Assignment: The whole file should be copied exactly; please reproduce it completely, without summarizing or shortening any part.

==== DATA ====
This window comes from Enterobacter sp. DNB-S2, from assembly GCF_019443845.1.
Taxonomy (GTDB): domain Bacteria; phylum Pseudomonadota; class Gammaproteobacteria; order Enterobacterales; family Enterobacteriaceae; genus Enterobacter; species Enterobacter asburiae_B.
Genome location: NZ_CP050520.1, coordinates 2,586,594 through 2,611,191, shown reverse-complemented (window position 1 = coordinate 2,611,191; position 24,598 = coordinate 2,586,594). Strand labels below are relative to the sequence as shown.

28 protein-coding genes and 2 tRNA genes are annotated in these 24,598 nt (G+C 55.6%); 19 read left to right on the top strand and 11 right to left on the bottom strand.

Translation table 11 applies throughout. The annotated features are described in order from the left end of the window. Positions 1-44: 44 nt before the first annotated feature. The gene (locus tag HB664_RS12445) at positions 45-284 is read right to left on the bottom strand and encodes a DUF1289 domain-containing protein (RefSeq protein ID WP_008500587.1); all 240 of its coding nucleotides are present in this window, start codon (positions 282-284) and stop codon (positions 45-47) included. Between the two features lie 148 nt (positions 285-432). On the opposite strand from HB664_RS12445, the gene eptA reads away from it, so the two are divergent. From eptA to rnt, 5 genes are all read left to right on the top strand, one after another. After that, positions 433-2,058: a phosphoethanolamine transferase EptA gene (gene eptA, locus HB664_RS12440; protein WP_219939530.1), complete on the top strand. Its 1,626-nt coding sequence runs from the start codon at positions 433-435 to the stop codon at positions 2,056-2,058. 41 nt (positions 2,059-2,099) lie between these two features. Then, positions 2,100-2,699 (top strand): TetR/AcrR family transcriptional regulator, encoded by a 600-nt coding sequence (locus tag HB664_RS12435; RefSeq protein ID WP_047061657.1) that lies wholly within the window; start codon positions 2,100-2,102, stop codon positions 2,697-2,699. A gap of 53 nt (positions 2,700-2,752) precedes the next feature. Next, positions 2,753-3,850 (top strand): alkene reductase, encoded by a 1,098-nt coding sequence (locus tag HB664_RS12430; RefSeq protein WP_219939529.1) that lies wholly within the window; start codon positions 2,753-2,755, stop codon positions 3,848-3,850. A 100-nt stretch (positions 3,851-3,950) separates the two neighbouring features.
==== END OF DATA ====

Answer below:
This window comes from Enterobacter sp. DNB-S2, from assembly GCF_019443845.1.
Taxonomy (GTDB): domain Bacteria; phylum Pseudomonadota; class Gammaproteobacteria; order Enterobacterales; family Enterobacteriaceae; genus Enterobacter; species Enterobacter asburiae_B.
Genome location: NZ_CP050520.1, coordinates 2,586,594 through 2,611,191, shown reverse-complemented (window position 1 = coordinate 2,611,191; position 24,598 = coordinate 2,586,594). Strand labels below are relative to the sequence as shown.

28 protein-coding genes and 2 tRNA genes are annotated in these 24,598 nt (G+C 55.6%); 19 read left to right on the top strand and 11 right to left on the bottom strand.

Translation table 11 applies throughout. The annotated features are described in order from the left end of the window. Positions 1-44: 44 nt before the first annotated feature. The gene (locus tag HB664_RS12445) at positions 45-284 is read right to left on the bottom strand and encodes a DUF1289 domain-containing protein (RefSeq protein ID WP_008500587.1); all 240 of its coding nucleotides are present in this window, start codon (positions 282-284) and stop codon (positions 45-47) included. Between the two features lie 148 nt (positions 285-432). On the opposite strand from HB664_RS12445, the gene eptA reads away from it, so the two are divergent. From eptA to rnt, 5 genes are all read left to right on the top strand, one after another. After that, positions 433-2,058: a phosphoethanolamine transferase EptA gene (gene eptA, locus HB664_RS12440; protein WP_219939530.1), complete on the top strand. Its 1,626-nt coding sequence runs from the start codon at positions 433-435 to the stop codon at positions 2,056-2,058. 41 nt (positions 2,059-2,099) lie between these two features. Then, positions 2,100-2,699 (top strand): TetR/AcrR family transcriptional regulator, encoded by a 600-nt coding sequence (locus tag HB664_RS12435; RefSeq protein ID WP_047061657.1) that lies wholly within the window; start codon positions 2,100-2,102, stop codon positions 2,697-2,699. A gap of 53 nt (positions 2,700-2,752) precedes the next feature. Next, positions 2,753-3,850 (top strand): alkene reductase, encoded by a 1,098-nt coding sequence (locus tag HB664_RS12430; RefSeq protein WP_219939529.1) that lies wholly within the window; start codon positions 2,753-2,755, stop codon positions 3,848-3,850. A 100-nt stretch (positions 3,851-3,950) separates the two neighbouring features.